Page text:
Race Review – Half Fire and Ice Ultra (DAY 1)

A – Races. I guess in 2012 the first race I signed up for, the Amsterdam Half, could be classed as the original A – Race. I did that one strapped up after a knee injury at Royal Parks. Not sure I had one in 2013 when I was ambling through with sickness, injury, a divorce and was on the cusp of quitting. 2014 it was Berlin Marathon, even though I didn’t run. 2015 Berlin Marathon again but this time I did. 2016 was my first 100K at Stones. 2017 Comrades and Ultraks. Last year am not sure I had one that stood out probably Tower or Transgrancanaria, GMU for the self-nav challenge? And so to 2019. 20 marathons planned, multi-day events, but the big one? It is this one. The Half Fire and Ice in Iceland.

I was originally booked on the full last year but, due to family commitments, I had to defer for a year and they kindly let me. They also, as I had more stuff in August going on, allowed me to drop down to the lesser distance. 125KM across the most unforgiving terrain, carrying everything you need to survive. Sounds fun. Where do we start?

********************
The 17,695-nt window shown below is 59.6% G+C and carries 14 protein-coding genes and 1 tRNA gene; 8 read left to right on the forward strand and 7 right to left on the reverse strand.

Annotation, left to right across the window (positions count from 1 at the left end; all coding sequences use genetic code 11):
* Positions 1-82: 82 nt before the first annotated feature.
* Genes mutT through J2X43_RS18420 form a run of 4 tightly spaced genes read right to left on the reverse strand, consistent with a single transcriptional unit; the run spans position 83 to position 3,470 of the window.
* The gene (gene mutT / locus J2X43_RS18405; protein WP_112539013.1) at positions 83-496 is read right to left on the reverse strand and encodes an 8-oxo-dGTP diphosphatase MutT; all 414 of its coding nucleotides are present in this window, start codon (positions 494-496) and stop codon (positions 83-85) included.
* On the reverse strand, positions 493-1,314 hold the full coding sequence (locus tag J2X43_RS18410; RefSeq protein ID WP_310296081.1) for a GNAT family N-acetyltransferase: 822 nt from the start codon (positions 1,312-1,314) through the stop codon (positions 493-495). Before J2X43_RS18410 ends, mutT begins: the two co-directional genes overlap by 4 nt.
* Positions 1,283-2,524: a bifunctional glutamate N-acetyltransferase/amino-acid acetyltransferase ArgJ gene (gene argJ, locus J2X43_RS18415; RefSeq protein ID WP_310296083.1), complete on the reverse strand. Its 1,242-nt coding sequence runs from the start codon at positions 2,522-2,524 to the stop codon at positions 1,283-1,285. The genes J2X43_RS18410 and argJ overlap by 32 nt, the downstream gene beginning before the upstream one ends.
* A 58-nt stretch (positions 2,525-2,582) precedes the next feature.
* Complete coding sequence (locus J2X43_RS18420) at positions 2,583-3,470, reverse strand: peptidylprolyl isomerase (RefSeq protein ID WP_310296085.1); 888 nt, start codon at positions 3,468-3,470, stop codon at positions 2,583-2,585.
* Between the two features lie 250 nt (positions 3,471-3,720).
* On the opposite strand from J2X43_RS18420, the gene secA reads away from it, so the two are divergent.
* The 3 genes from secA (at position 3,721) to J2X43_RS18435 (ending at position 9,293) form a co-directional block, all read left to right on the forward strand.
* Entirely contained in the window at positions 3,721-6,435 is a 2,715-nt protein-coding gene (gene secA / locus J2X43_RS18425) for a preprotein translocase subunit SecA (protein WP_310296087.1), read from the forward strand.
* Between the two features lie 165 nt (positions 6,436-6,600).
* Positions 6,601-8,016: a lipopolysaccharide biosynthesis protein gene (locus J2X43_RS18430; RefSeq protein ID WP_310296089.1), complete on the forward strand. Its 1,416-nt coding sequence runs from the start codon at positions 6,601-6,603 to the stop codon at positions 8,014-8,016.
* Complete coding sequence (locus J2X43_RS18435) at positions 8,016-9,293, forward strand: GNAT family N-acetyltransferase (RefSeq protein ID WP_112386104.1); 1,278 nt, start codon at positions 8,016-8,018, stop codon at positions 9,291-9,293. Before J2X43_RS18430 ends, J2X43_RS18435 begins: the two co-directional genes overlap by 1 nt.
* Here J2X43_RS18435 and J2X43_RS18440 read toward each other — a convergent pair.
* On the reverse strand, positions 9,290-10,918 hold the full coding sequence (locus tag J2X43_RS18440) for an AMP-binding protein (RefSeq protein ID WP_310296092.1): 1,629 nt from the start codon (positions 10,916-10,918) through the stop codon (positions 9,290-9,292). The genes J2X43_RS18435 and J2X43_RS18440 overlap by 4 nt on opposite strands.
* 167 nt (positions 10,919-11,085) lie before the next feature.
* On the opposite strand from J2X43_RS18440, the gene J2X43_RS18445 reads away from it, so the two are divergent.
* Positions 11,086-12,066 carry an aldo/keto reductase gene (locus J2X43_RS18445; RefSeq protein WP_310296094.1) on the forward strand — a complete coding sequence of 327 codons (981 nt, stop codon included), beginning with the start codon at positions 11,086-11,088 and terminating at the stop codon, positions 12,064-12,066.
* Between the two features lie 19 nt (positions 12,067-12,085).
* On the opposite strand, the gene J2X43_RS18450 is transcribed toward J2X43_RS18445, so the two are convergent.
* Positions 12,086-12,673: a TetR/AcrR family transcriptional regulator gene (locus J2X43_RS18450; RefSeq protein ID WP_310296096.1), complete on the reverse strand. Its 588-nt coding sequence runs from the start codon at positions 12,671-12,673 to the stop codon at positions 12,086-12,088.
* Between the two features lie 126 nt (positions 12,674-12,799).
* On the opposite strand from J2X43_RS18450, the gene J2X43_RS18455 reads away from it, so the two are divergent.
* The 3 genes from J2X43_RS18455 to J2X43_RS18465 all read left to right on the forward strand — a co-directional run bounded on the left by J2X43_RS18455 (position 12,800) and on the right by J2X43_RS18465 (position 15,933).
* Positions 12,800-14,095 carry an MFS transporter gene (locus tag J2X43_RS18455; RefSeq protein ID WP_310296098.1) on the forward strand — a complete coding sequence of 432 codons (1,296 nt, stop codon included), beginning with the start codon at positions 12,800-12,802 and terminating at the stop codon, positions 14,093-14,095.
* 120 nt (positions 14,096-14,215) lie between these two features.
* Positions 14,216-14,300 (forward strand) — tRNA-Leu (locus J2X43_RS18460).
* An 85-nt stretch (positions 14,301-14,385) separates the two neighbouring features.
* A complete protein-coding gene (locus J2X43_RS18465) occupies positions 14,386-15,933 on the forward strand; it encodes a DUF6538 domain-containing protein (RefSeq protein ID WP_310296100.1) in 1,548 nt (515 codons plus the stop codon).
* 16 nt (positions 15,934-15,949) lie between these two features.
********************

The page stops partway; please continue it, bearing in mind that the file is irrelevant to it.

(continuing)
The Kit

There really was a lot of it. And it was mostly mandatory so this was going to be a physical trek until the weight came down. 3 days of food at 2500kcals a day, waterproofs, bedding, sleep mat, water bottles, changes of clothes, cheating sticks, the kind of first aid kit you could save lives with, my wonderful and as yet unused rain poncho, head torches, emergency lighting, survival bag, sun cream, spare socks, waterproof bag, sleeping bag liner,  waterproofs (didn’t I say that already?),  solar USB charger, portable USB chargers, you name it. 12KG of kit, all to be checked before day one.

“The scariest moment is always just before you start.” — Stephen King (Stephen King not shown)

Pre- Amble